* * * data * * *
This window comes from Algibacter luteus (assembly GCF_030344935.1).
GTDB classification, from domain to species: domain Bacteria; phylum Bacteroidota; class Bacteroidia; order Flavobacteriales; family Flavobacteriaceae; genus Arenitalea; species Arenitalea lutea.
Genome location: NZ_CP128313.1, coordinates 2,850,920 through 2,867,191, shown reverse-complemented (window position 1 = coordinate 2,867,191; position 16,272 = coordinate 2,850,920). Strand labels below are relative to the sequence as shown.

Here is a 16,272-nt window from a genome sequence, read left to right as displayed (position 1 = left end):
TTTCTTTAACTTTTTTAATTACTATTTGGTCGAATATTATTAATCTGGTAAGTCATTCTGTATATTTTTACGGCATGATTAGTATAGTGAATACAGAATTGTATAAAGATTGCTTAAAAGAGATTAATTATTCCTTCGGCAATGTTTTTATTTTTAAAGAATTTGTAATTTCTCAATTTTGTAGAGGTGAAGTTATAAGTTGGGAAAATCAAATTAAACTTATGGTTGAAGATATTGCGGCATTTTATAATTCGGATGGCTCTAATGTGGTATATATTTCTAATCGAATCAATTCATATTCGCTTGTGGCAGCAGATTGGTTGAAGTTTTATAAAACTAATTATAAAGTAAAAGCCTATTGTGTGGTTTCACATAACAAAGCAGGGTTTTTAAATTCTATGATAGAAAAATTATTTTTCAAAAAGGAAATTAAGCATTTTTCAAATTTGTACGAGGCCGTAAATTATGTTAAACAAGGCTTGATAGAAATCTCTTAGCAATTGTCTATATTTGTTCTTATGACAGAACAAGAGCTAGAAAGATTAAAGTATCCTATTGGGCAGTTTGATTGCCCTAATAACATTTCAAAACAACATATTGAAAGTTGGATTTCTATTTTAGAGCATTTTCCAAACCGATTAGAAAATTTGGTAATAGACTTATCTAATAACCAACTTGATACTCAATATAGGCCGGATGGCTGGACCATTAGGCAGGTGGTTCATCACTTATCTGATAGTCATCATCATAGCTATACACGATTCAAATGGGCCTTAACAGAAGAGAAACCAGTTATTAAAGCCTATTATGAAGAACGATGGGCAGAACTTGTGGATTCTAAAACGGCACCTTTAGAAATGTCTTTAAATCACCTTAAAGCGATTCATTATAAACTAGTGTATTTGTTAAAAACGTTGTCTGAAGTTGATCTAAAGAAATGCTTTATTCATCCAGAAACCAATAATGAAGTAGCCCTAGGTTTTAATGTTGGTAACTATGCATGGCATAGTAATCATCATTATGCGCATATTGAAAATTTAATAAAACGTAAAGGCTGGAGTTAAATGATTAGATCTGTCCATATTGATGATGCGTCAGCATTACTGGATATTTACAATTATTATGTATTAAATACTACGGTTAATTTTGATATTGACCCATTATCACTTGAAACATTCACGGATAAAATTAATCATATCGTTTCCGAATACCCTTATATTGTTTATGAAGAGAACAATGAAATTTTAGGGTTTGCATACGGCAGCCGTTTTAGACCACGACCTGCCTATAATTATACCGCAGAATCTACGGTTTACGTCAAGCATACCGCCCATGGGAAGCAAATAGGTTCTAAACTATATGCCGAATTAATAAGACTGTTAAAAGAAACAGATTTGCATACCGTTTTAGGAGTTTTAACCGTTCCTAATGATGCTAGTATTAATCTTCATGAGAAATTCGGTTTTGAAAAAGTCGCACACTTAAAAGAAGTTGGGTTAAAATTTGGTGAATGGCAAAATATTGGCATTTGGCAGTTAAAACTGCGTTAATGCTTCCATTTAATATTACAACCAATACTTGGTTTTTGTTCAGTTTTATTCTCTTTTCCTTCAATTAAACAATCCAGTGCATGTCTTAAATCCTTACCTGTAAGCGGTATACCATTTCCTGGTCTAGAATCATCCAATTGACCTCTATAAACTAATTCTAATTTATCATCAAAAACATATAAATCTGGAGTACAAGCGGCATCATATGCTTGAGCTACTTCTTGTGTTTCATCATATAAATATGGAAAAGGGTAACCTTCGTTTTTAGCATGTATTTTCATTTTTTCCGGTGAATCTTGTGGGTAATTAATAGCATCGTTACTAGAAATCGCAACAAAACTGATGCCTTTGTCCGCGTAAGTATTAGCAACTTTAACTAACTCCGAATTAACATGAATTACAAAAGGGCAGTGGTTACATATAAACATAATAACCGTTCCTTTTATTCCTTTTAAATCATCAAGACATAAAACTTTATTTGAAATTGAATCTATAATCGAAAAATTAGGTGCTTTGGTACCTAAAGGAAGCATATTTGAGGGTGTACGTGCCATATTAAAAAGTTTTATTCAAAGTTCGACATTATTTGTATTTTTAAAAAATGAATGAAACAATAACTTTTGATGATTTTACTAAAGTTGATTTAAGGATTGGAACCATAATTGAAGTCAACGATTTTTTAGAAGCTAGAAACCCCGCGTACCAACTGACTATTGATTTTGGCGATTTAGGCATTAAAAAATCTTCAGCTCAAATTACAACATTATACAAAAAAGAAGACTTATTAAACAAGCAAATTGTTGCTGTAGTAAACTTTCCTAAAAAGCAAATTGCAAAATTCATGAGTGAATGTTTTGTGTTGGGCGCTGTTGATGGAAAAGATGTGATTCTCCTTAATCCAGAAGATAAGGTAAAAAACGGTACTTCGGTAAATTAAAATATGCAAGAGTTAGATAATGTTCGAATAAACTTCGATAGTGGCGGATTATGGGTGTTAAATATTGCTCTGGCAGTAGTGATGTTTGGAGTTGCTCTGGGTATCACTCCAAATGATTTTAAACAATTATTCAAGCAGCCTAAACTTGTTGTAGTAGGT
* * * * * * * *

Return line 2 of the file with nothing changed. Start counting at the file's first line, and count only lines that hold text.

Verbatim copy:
GTDB classification, from domain to species: domain Bacteria; phylum Bacteroidota; class Bacteroidia; order Flavobacteriales; family Flavobacteriaceae; genus Arenitalea; species Arenitalea lutea.